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Tavis Smiley Book Signing: Accountable

March 3, 2009


I went to Tavis Smiley‘s book signing for his new book, Accountable: Making America as Good as its Promise.  He was a very engaging and passionate speaker. He positioned himself as an important, transformative, and influential figure in the African-American community, and the audience was largely African-American.  I used to watch his interviews with politicians and famous figures, and always thought he had a balanced and entertaining style.

Smiley spent the first part of his talk putting his new book into context.  It is essentially the third book in a trilogy; the first two were (loosely) targeted towards African-Americans, although he makes the point that their appeal is more general (otherwise, he claims, they would not have become New York Times Bestsellers).  The second part of his talk honed in on the specifics of his new book, which focuses on how we can hold our politicians (including President Obama) accountable for their words and actions.

Accountability, in addition to being the central theme of his new book, is the central theme of his career as a talk-show host.  Smiley stressed this point repeatedly — promoting accountability among public officials is what he claims to have always been the focus of his career.  It is something that says he applies consistently, even (or especially) to politicians he likes, such as Obama.  He talked about how sticking to his guns on accountability can get him into trouble, but that is no excuse for him to back down.  In particular, he recounted how last year, he ended up in a controversy over taking Obama to task for not attending his State of the Black Union event in New Orleans; to summarize the controversy, Obama at the time was campaigning in other states during the Democratic primaries, and thus couldn’t attend Tavis’ popular yearly conference.  (Hillary Clinton did attend the conference.)  Tavis took this as a sign that Obama was not giving due importance to Black issues.  Because of Obama’s extreme popularity among the Black community, Tavis’ perceived “disloyalty” led to substantial backlash against him, to an extent he did not expect.  Smiley pointed out that he tries to hold every politician accountable, whether he personally supports them or not, whether they are friends of his or not.  For instance he said how he had taken his friend Bill Clinton to task over the Sister Souljah moment, and Al Gore to task for the way he avoided recounts in certain Black districts in Florida during the 2000 election, to avoid tinging the recount effort with “race”.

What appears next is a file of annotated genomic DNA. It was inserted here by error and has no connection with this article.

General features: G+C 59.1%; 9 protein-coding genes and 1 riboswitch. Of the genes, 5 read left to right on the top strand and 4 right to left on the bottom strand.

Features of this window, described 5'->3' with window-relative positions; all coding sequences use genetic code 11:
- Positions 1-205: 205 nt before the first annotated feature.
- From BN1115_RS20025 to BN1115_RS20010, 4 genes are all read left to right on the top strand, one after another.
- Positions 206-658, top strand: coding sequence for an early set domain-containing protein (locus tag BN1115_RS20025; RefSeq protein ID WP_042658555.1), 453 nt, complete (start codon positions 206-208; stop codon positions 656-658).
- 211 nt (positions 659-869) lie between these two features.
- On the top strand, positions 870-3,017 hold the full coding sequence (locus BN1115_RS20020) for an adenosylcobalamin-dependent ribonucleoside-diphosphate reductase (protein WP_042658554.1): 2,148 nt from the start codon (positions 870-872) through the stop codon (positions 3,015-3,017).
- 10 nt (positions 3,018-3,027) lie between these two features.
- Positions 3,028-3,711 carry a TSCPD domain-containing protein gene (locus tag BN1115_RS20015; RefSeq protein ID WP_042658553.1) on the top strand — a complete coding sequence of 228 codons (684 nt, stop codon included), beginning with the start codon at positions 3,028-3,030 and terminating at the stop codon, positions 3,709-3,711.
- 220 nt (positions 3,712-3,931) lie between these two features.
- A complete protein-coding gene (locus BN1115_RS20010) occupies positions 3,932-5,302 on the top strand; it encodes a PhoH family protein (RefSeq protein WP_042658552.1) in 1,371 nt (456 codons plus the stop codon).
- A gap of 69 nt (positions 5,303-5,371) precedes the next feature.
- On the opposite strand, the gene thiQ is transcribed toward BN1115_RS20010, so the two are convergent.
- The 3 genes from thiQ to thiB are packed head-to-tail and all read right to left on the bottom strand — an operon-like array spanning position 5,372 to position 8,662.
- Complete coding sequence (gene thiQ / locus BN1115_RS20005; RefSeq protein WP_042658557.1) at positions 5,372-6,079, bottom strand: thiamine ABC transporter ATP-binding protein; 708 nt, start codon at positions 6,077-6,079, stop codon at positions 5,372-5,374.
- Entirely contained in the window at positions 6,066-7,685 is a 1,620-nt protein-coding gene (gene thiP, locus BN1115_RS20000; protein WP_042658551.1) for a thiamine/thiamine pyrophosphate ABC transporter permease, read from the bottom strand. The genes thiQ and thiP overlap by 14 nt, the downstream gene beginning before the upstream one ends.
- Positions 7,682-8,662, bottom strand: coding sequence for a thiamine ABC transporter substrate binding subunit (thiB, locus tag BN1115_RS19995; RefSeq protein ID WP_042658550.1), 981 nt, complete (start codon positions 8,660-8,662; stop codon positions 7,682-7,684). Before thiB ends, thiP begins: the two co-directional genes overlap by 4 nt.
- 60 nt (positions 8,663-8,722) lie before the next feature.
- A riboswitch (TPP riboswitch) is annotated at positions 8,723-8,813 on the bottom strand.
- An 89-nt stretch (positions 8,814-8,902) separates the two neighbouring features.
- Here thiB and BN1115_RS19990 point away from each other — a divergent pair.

Smiley recounted numerous entertaining anecdotes.  Among them was one about just how unknown Obama was only a few years ago.  During the 2000 Democratic National Convention in Los Angeles, Obama, who was just an unknown state senator from Illinois, was not allowed into the convention — he had to cajole his way just to get into the building.  Four years later, he was the keynote speaker at the DNC in Boston.  Four more years and he was nominated Democratic candidate for President of the United States.

One of Smiley’s strong beliefs is that if you love a candidate, it becomes all the more important to hold him accountable.  Great presidents are not born, they are made, he claimed.  In particular, he feels that politicians must be pushed and escorted into greatness by holding their feet to the fire.  He was emphatic that the current state of the world is fertile ground for achieving greatness — all of the chaos and crises facing the world gives Obama the chance to shine.  It is only a chance though, and there is no guarantee that he will succeed. But if he does, then he will have secured his status among the Great Presidents.  Tavis mused that Bill Clinton probably regrets not having had the opportunity to prove his greatness, not having been faced by global crises of the sort facing us today.  He ended by reminding us that it is up to all of us to hold our politicians accountable, and in doing so, perhaps elevating some to greatness.

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